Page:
It’s obvious why director Gareth Edwards was chosen to helm another American reboot of Godzilla. His feature debut Monsters showed he could achieve spectacle on the cheap, build a convincing world inhabited by monsters, and, best of all, fill that world with compelling characters. It was a human story that happened to have monsters looming in the background. With Godzilla, it’s a shame it’s not the other away around, because the stunning CG creatures are far more entertaining than the humans they play second fiddle to. That’s unfortunate for many reasons, including the film’s very promising prologue. Bryan Cranston and Juliette Binoche play Joe and Sandra Brody (in what’s likely a nice nod to Jaws), a married team who work together in a Japanese power plant. Sandra is checking on an electrical problem when a massive accident happens, causing the destruction of the power plant, the evacuation of the city, and her death. Fifteen years later, their son Ford (Aaron Taylor-Johnson) is living in San Francisco with his wife Elle (Elizabeth Olsen). He’s in the military, so he’s been away from home for a little while, but he returns only to learn that his father has been arrested in Japan, which means reluctantly flying across the world to help. When Ford gets there, Joe strikes him as the same paranoid lunatic he remembers from growing up, but this time his father has proof there was a cover-up of the real cause of the disaster that killed Ford’s mother. That cause? Monsters. Not Godzilla, though, who the film wisely plays as the misunderstood hero he is.

read more...

Godzilla Hand

If you’ve appreciated the tact taken with the Godzilla marketing so far, how we haven’t really seen much of the monster, you might not want to watch the new international trailer. If you want to know as little as possible before the remake arrives in theaters, just close this post and go read about our favorite movies of the Tribeca Film Festival (or jump over to Nonfics for the documentary version of that list) or anything else. But if you’ve been dying to see some prehistoric giant monster action, then today is your lucky day. If you aren’t afraid to know what this new Godzilla is all about, keep on reading this post until you get to that embedded motion picture box and click on the play icon. I’ll join you again on the other side.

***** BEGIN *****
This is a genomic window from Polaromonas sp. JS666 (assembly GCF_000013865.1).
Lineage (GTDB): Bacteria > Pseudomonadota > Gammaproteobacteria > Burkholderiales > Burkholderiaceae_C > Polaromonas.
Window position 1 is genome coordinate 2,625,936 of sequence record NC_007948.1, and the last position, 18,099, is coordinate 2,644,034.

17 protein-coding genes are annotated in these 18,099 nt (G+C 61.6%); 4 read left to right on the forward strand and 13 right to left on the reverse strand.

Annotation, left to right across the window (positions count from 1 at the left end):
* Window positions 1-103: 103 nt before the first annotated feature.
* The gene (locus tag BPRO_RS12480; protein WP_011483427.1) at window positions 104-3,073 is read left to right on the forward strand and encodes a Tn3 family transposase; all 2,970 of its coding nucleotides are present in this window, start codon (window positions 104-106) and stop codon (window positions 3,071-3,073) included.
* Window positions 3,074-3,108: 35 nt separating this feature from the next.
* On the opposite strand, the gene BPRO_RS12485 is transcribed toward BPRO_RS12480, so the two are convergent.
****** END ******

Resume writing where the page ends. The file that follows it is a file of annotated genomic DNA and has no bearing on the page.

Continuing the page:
read more...

Godzilla

How do Americans always lose track of Godzilla? Back in ’98, the big guy could slip behind a couple skyscrapers and the entire military would just stand around scratching their heads, despite the existence of planes and satellites and so, so much equipment that is perfectly useful for keeping tabs of a giant green dinosaur. Well, he’s slipped out of our fingers again. Judging from Bryan Cranston‘s powerful, shouty voiceover at the start of this new Godzilla trailer, it sounds like the government had themselves a slight Godzilla problem back in 1954, but they were able to sweep all that nonsense under the rug. From the looks of it, it somehow involved reducing him to a skeleton, which make the modern day monster Godzilla #2. And the American people never had a clue. Unlikely as it may be, it’s a neat conceit for a Godzilla movie and a clever little way of paying homage to Ishiro Honda‘s original film. It’s also an excuse to see a skyscraper-sized lizard stomp across human civilization, which is really all anyone cares about.